For now, the game plan Winters instituted will be run – the only difference being who gets to run it. In his first game, Jackson gave considerable time to second-year guard Lawrence Moten, who had been in Winters’ doghouse since this team was born.

But Moten respected the job Winters did.

“A lot of people probably think I didn’t like him or he didn’t like me,” he says. “I got along with Brian. Brian was a very nice person. I don’t have any bad memories of him at all. I thought he was a good coach. There was not one point that I can say we didn’t get along at all. He was a very good man.”

Now all eyes will be on Jackson. One of his former players in New York describes him as energetic and smart.

“Stu’s gonna do a great job,” says Mark Jackson. “I think the main thing is he’s going to have those guys working.”

Stu Jackson hopes so, but concedes there’s only so much he can do.

“It’s not my basketball team. It’s their team,” he says. “And it’s really their decision to make who they want to be. We can be the type of team we were (against Denver), or we can be the type of team that wilts. Tonight, they decided they didn’t want to wilt. If we can continue that mentality with a fresh start, we’ll be okay.”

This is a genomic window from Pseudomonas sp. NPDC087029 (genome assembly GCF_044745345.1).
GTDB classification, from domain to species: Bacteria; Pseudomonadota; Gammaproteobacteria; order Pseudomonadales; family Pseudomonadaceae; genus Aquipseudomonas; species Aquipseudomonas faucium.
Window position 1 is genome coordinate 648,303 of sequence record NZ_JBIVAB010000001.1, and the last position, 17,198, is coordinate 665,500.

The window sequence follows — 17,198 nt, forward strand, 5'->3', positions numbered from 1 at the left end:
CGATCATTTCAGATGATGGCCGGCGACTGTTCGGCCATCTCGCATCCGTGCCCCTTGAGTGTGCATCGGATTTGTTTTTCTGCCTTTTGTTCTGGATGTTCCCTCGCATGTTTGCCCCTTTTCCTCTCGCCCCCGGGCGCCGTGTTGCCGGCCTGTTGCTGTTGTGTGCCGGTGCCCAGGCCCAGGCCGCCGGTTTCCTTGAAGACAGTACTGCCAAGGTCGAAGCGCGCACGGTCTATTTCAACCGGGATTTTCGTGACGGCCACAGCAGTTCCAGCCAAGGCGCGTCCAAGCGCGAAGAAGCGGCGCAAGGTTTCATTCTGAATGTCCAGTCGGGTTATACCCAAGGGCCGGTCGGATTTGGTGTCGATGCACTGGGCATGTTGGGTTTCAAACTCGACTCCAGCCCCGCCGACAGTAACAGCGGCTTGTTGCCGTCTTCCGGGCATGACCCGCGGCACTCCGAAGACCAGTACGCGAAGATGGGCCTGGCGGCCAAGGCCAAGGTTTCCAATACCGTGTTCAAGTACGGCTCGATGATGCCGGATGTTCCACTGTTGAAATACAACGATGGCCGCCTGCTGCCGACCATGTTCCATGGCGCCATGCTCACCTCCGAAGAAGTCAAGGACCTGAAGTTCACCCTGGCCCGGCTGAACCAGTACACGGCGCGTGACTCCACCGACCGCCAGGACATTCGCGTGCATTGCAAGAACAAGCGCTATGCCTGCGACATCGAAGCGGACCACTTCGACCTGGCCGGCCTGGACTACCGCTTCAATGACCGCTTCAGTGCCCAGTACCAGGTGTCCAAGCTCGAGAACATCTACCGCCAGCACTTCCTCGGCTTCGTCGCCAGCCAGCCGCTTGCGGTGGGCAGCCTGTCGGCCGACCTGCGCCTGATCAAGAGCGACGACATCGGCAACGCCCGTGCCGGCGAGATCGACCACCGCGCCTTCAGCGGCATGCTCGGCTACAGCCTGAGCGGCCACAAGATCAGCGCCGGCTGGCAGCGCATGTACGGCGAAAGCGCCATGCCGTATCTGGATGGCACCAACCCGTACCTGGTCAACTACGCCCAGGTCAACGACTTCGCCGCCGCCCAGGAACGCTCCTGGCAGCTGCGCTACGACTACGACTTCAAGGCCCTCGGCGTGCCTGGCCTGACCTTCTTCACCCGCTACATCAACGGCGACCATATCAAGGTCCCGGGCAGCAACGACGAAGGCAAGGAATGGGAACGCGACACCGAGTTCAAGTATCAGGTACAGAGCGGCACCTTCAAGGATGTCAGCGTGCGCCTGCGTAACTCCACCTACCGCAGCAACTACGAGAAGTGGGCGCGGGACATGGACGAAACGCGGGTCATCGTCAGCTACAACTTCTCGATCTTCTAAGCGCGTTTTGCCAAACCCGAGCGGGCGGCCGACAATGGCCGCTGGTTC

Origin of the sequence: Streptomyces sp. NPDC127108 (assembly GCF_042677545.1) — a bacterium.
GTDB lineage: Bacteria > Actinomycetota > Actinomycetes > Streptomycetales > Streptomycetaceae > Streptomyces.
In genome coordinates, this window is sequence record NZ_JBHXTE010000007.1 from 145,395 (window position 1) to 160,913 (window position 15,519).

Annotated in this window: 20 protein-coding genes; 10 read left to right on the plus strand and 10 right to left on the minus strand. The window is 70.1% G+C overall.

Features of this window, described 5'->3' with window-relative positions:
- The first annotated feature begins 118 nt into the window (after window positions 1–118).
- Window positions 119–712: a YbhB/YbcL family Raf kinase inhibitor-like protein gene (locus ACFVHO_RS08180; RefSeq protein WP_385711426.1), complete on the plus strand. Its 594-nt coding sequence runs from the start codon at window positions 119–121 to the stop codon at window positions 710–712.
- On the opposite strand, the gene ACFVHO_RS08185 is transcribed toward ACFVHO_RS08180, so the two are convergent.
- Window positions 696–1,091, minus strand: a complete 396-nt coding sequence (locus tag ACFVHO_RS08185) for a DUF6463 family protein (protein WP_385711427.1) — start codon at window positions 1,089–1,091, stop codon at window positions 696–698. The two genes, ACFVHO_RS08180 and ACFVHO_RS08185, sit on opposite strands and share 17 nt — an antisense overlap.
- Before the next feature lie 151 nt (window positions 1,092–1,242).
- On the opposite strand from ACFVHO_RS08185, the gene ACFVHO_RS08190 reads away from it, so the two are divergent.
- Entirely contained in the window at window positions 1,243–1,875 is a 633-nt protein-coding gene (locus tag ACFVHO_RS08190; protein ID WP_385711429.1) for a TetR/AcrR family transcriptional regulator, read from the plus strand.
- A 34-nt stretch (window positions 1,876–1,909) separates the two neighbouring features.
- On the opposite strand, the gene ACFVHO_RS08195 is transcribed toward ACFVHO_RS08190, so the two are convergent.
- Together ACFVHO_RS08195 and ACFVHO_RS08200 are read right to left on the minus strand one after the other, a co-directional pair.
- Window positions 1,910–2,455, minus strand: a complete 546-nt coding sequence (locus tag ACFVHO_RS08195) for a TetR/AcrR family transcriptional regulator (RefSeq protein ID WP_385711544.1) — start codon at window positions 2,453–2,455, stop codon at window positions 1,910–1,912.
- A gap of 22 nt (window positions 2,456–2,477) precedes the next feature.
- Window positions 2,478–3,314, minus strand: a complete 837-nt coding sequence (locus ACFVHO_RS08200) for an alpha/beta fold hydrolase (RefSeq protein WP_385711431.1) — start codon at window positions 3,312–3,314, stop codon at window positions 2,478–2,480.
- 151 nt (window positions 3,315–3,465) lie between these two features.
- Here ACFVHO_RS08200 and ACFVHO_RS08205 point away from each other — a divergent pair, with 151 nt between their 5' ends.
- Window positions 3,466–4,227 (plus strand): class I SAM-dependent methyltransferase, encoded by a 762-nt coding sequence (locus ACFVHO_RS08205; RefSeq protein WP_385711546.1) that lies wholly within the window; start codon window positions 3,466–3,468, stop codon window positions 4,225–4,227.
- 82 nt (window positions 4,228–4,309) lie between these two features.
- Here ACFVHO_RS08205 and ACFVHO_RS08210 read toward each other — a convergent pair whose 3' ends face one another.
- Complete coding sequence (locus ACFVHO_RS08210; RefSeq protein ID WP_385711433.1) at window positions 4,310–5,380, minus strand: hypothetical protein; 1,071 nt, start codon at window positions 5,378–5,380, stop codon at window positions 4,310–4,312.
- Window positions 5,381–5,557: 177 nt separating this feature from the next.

A fresh start and the team has finally arrived. Look out world, here come the Grizzlies.

Spirit of the West will appear regularly throughout the NBA season.

Grizzly talks Blue streak and reporters say thanks (Toronto Star)

Spirit of the West:

Grizzly talks Blue streak and reporters say thanks

The Toronto Star, December 31, 1996

Ask a boring question, get a boring answer. In sports, it’s an axiom that often holds true.

With Blue Edwards, however, it’s a completely different story.

Edwards is never at a loss for words. Win or lose, good performance or bad, Blue can be found in the Grizzlies locker room talking to any and everyone on any given topic long after all the other players have gone home.

So, when this reporter approached the Bears to ask for their new year’s resolutions, he wasn’t surprised to hear vague generalities on family, God and black-eyed peas. Until he headed over to Edwards.